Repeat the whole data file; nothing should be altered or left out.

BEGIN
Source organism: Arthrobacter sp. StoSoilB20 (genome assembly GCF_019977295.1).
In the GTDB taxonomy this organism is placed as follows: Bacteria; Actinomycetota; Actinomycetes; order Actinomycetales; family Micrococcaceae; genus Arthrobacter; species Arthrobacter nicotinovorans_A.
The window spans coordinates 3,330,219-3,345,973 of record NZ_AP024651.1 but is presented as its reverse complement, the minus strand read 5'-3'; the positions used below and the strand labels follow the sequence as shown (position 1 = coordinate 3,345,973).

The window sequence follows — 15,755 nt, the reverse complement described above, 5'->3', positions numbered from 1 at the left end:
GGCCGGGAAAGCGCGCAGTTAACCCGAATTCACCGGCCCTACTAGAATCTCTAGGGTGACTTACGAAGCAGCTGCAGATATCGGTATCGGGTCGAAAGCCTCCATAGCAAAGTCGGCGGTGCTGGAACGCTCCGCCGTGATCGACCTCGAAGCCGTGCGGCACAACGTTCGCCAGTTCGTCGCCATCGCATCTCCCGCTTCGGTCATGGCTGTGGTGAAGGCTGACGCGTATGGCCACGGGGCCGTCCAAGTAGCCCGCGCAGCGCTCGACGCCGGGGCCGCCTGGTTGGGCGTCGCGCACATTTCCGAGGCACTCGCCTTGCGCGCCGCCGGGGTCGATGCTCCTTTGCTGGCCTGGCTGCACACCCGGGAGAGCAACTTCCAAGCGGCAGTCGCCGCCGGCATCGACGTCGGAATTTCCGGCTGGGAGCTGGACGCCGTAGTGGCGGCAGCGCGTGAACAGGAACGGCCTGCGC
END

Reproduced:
Source organism: Arthrobacter sp. StoSoilB20 (genome assembly GCF_019977295.1).
In the GTDB taxonomy this organism is placed as follows: Bacteria; Actinomycetota; Actinomycetes; order Actinomycetales; family Micrococcaceae; genus Arthrobacter; species Arthrobacter nicotinovorans_A.
The window spans coordinates 3,330,219-3,345,973 of record NZ_AP024651.1 but is presented as its reverse complement, the minus strand read 5'-3'; the positions used below and the strand labels follow the sequence as shown (position 1 = coordinate 3,345,973).

The window sequence follows — 15,755 nt, the reverse complement described above, 5'->3', positions numbered from 1 at the left end:
GGCCGGGAAAGCGCGCAGTTAACCCGAATTCACCGGCCCTACTAGAATCTCTAGGGTGACTTACGAAGCAGCTGCAGATATCGGTATCGGGTCGAAAGCCTCCATAGCAAAGTCGGCGGTGCTGGAACGCTCCGCCGTGATCGACCTCGAAGCCGTGCGGCACAACGTTCGCCAGTTCGTCGCCATCGCATCTCCCGCTTCGGTCATGGCTGTGGTGAAGGCTGACGCGTATGGCCACGGGGCCGTCCAAGTAGCCCGCGCAGCGCTCGACGCCGGGGCCGCCTGGTTGGGCGTCGCGCACATTTCCGAGGCACTCGCCTTGCGCGCCGCCGGGGTCGATGCTCCTTTGCTGGCCTGGCTGCACACCCGGGAGAGCAACTTCCAAGCGGCAGTCGCCGCCGGCATCGACGTCGGAATTTCCGGCTGGGAGCTGGACGCCGTAGTGGCGGCAGCGCGTGAACAGGAACGGCCTGCGC